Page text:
April, 19, 2023

5 key notes to orchestrate the next wave of growth in Bangladesh’s RMG sector – by Ashok Kumar Thanikonda, Manager, CAIF

Circular Economy

Bangladesh’s Ready-Made Garment (RMG) sector is a significant contributor to the country’s economy, accounting for over 80% of the country’s export earnings . The sector faces various sustainability challenges at present, including water and energy consumption and efficiency, pollution, and hazardous working conditions. Graduation to a middle-income economy status also negates the preferential export partner status of Bangladesh with the European Union and USA. Hence it is pertinent for the sector to reinvent itself through the ESG compliance and competitiveness compared to its rising peers in Southeast Asia.

However, Micro Small and Medium Enterprises (MSMEs), which account for a greater share of the RMG sector, often lack the technical knowhow and/or financial credibility to transition to a green and sustainable future. For example, they are 10-15% inefficient in energy consumption compared to the larger RMG players.

What does it take to accelerate the green transition of MSMEs in Bangladesh’s RMG sector?

Experts from various organizations deliberated on this pertinent question during the inaugural Sankalp Dhaka Summit organized on 19th March 2023 by Circular Apparel Innovation Factory (CAIF), an initiative seeded by Intellecap, a leading impact investment and consultancy firm. The following critical insights emerged from the discussion:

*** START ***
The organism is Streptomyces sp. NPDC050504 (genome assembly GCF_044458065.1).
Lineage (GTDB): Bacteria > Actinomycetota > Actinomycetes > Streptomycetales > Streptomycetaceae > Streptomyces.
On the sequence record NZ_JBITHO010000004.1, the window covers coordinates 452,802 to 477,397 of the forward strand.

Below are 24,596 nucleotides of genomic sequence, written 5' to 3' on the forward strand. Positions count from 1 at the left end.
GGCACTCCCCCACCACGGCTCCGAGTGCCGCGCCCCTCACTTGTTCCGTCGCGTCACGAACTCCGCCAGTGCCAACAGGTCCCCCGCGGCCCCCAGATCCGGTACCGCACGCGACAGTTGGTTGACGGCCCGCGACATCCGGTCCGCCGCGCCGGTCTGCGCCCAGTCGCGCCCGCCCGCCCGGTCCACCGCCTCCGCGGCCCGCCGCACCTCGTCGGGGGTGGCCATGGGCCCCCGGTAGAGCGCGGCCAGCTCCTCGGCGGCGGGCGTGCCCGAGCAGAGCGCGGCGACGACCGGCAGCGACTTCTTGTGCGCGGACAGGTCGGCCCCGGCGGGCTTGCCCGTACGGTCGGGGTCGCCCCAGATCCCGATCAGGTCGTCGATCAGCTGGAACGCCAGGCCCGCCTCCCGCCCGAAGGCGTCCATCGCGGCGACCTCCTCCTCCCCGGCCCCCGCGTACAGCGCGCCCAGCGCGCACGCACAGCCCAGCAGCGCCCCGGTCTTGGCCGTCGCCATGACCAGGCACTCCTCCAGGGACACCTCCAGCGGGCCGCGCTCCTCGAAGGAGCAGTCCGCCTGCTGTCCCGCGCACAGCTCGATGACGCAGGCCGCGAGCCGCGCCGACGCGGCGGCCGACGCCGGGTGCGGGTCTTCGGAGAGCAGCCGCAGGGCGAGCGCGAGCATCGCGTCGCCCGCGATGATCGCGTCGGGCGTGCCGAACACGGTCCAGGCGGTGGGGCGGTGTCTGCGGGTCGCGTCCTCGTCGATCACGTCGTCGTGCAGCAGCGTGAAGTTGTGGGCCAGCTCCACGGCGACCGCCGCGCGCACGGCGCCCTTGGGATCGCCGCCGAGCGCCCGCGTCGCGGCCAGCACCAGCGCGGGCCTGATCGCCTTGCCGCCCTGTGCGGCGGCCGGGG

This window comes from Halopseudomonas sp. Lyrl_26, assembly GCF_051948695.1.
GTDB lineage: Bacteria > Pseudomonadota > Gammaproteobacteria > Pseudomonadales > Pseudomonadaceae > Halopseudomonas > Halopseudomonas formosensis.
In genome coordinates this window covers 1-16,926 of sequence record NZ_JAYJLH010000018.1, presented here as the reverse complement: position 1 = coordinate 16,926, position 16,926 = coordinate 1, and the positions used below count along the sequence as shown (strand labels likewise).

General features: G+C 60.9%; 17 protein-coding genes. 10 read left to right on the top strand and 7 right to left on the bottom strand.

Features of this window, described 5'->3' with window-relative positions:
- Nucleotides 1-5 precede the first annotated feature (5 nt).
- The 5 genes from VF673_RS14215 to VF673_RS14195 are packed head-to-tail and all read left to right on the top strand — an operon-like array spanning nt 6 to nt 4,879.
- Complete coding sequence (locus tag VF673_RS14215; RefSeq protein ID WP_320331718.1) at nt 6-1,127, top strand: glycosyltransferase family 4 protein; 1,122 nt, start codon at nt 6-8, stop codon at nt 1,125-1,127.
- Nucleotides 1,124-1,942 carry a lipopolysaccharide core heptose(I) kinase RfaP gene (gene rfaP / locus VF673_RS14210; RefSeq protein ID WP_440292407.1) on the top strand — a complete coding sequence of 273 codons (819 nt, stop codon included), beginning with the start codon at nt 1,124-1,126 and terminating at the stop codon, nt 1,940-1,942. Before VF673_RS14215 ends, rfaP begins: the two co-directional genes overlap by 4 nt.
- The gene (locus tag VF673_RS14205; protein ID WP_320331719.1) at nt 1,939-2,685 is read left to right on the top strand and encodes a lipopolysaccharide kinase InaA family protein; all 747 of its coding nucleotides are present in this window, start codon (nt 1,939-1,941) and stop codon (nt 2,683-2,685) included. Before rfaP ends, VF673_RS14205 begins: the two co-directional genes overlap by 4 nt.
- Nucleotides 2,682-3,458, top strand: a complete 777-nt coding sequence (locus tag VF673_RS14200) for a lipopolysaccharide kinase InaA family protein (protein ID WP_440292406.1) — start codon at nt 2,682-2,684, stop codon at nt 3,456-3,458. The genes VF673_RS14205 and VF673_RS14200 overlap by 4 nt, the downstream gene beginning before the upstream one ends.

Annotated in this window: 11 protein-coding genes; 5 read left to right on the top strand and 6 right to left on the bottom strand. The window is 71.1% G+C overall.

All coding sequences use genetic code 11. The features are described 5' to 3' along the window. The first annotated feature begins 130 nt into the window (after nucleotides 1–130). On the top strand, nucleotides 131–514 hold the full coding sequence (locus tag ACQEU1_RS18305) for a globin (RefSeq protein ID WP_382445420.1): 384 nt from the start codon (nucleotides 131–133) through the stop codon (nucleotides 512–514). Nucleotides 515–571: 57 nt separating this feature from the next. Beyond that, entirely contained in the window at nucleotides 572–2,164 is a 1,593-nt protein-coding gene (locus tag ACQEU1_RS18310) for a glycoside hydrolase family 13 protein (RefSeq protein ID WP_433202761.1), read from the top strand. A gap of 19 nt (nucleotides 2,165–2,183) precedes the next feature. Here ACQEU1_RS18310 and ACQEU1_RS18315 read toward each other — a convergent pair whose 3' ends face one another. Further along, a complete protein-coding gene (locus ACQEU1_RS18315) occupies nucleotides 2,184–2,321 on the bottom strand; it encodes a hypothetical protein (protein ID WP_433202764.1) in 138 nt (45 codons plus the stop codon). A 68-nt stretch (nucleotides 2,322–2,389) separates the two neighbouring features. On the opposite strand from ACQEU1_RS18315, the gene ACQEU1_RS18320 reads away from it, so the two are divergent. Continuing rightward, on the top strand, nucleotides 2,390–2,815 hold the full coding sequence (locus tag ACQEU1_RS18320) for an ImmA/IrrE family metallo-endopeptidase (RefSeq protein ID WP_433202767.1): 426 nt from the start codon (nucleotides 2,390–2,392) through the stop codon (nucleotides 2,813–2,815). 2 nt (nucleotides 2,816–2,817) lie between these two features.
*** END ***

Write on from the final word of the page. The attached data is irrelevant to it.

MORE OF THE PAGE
• Collaboration among stakeholders is critical as highlighted by Ms. Chowdhury from the International Finance Corporation (IFC) being the reason for IFC’s PaCT program’s success in supporting over 130 factories in Bangladesh to become more resource-efficient and adopt sustainable practices.

    Intellecap’s experience indicates that the cost of transitioning the RMG sector to a green and circular future far outweighs the benefits. However, not all stakeholders can afford to absorb this cost equally – especially the MSMEs. Hence, all the stakeholders must collaborate to better understand the systemic costs of transition to circularity (and cost of inaction) and use the matrix of pricing, performance mandates and capacity targets, and penalties/ incentives to clarify who pays for it. Mujib Climate Prosperity Plan estimates that government spending, carbon taxation on large businesses, and payment guarantees by the government to unlock private sector investments will cover about half of the finance required for climate proofing Bangladesh. This puts the onus to act on the brands, large manufacturers, DFIs, and government.

  • Circular design principles to reduce waste, reuse and recycle resources, and regenerate natural systems need to be incorporated into the business models as emphasized by Mr. Real from H&M. H&M is committed to achieving 25% circularity in materials and 50% GHG reductions by 2030.

    Intellecap, H&M and UNIDO are working towards ramping up the indigenous recycling ecosystem to meet the evolving circularity aspirations in Bangladesh. The partnership under UNIDO’s global SWITCH2CE program, is working with many global innovators on bringing them to Bangladesh and localizing their technologies for blended waste recycling in Bangladesh at the design stage itself.

  • Conducive policy framework is required to encourage and provide enabling support to entrepreneurs to scale up textile recycling in the country, according to Mr. Munir from CYCLO Recycled Fibers.